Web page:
Thanks....and Yes, compression is no fun and is only just adequate (if that!). Surgery? Yes. But expensive, and you still have to wear the no fun compression afterwards. I have thought about it - the Oxford clinic seems to have a good reputation. I can’t see the NHS making it available anytime soon.
depends on surgeon and yes is possible to reduce stockings aftertime but not with oxford clinic
Not everyone is a candidate for the surgery!!
Surgery is an option for SOME Lymphies Not everyone is a candidate for surgery. For Most Primary Lymphies LVA is not an option. Three LVA surgeons have told me that in the context of my LE when I was assessed for LVA. And VLNT is not a panacea either for all the Lymphies who’ve had it with no positive improvement. Surgery results are a very mixed bag and still considered experimental
Hello again! I read about LVA when I was initially diagnosed with secondary lymphedema and, of course, it was easy to think that it might be the answer. I might or might not be a suitable candidate but it does appear to be a better answer for some people than others. And all surgery has an element of risk. In the meantime I try to explore other options so thanks again for your helpful response. M
LVA is more of an option for Secondary and some who’ve had LVA feel its hugely helped reduce their symptoms.
It needs to be established whether you have some functioning lymph vessels in the affected limb. If there are insufficient functioning lymph vessels then the op is not physically possible, as the op requires some working lymph vessels to connect the blood vessels to. The best way to determine suitability is to have an ICG Lymphography scan - it’s a live-time scan, quite different technology to the Lymphoscintigraphy scan which is the usual go-to scan for diagnosing Lymphoedema. ICG is not widely available on the NHS. Paying privately is an option approx £600. I know Secondary Lymphies who are thrilled with their results from LVA. I also know of those whose symptoms have not reduced at all 12 months post op. It’s a procedure that being newer hasn’t had robust clinical research with a large population sample. The surgeons who undertake LVA are very enthusiastic about it as are those for whom it’s tremendously helped.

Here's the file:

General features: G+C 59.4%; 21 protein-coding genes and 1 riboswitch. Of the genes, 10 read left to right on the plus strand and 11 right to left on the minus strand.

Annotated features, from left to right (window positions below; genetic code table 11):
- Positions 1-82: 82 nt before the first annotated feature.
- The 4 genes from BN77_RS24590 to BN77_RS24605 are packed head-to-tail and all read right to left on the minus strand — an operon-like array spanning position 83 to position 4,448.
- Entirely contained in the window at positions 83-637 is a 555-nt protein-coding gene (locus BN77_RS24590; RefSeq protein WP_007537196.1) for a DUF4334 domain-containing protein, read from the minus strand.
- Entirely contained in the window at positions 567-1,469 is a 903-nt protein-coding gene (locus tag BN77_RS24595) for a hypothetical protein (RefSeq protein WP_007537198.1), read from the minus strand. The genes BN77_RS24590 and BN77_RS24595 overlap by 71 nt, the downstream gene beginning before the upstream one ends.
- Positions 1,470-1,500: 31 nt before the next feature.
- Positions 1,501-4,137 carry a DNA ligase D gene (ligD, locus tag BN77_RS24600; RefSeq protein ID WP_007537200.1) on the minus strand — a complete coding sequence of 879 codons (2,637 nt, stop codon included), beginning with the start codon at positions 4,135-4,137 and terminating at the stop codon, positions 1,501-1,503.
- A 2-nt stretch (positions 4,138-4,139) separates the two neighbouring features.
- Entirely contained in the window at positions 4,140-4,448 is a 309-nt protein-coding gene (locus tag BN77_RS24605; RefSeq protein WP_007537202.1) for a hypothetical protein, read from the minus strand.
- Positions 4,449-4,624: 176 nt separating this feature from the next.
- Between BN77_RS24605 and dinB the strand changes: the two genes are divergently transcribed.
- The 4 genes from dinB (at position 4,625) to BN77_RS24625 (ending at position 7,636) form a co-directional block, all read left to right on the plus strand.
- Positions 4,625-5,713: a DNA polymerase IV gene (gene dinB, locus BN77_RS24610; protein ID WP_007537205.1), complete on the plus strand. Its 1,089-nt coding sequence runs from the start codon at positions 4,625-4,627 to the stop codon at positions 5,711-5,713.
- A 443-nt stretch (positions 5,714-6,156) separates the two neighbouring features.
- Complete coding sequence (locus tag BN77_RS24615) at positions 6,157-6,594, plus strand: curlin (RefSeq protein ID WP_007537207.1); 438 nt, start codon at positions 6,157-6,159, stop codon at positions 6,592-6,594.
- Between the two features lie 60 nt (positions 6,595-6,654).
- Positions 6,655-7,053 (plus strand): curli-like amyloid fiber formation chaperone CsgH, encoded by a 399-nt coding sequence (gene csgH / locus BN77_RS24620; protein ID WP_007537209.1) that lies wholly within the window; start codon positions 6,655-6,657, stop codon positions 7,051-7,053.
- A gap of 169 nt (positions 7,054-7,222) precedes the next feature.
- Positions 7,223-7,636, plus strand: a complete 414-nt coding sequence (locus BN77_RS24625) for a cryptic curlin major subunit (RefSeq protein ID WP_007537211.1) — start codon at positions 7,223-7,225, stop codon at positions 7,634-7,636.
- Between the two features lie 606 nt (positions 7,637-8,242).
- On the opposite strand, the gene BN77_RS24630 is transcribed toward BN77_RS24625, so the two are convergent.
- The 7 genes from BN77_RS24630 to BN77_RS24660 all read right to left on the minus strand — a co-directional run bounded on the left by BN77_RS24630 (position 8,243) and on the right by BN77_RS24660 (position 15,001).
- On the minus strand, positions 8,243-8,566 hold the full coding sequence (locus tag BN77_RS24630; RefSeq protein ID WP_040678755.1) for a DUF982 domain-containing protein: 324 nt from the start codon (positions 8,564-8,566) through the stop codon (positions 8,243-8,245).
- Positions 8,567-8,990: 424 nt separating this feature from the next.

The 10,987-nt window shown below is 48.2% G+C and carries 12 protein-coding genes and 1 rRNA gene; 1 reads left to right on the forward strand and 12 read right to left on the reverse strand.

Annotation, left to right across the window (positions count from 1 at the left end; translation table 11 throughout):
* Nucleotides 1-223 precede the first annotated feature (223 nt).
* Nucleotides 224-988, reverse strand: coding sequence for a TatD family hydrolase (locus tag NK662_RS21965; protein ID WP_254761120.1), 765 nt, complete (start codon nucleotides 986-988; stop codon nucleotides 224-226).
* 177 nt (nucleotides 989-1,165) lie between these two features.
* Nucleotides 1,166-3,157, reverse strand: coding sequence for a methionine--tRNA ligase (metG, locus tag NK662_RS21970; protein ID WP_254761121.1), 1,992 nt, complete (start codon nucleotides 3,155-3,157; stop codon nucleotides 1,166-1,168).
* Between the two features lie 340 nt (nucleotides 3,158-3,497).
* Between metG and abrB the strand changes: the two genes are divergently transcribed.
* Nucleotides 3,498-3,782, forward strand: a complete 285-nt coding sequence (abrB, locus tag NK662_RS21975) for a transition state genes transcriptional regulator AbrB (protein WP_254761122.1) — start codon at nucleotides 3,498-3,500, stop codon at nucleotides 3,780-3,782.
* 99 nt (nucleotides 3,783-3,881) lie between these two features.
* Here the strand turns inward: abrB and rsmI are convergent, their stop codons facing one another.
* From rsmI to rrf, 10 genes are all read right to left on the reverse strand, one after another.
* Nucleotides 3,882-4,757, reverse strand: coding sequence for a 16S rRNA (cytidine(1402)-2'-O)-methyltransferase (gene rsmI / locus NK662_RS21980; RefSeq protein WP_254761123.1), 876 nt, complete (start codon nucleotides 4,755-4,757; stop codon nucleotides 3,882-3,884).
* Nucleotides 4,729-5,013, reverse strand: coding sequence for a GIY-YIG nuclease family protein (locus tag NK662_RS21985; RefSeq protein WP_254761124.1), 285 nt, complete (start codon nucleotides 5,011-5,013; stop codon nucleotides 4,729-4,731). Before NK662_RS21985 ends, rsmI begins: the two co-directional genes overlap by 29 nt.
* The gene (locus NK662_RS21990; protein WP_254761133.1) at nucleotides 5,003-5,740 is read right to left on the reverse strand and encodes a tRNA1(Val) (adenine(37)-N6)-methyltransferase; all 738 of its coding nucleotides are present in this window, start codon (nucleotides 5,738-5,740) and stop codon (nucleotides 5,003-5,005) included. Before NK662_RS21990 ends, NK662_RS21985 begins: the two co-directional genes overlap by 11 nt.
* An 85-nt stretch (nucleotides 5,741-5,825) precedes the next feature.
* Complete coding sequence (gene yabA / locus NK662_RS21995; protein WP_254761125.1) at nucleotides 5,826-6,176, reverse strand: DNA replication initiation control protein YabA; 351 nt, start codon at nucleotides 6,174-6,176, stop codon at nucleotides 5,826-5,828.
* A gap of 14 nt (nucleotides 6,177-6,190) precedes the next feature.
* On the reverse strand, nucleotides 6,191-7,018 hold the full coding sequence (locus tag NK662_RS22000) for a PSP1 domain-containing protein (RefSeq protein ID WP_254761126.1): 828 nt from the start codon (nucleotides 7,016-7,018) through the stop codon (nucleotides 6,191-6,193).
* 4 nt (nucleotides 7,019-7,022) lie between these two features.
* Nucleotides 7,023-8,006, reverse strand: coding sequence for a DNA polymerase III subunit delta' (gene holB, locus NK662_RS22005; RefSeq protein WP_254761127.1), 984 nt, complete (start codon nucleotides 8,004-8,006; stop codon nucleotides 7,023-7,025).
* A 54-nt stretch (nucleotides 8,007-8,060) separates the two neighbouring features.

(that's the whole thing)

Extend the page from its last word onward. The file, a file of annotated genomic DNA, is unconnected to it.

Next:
I’m hoping my re-made Relax garments fit properly. I’ll let you know how I get on and how the measuring was adjusted to ensure no probs 😊
fake for most primary cases is possible to do a surgery ( one surgeon has good results for primary LE
My dear, I have a PhD. I know all about how to undertake credible and reliable research. Though thank you for your thoughts on the matter. If you were fortunate enough to have enough working lymph vessels for LVA and funds to pay for it then count yoursrlf extremely fortunate. Wshimg you good lymphatic health
Hi lymph91....To be a candidate you have to be a) secondary lymphedema b) less than 33% body mass fat index c) still at an early stage where the skin hasn't hardened.
The information that CCT67 has written is completely accurate. I was told I wasn't bad enough, as there are risks involved. ( isuppose they could touch a nerve).
If it was that easy, we would all be having it done and not discussing overpriced ugly compression garments.
Thanks for your comment re LVA surgery. Yes - if it were that easy......! I am lucky in that the swelling is relatively mild. It sounds as if you have to be not too bad, but bad enough before surgery is a recommendable option. Meantime on with the ugly, overpriced compression.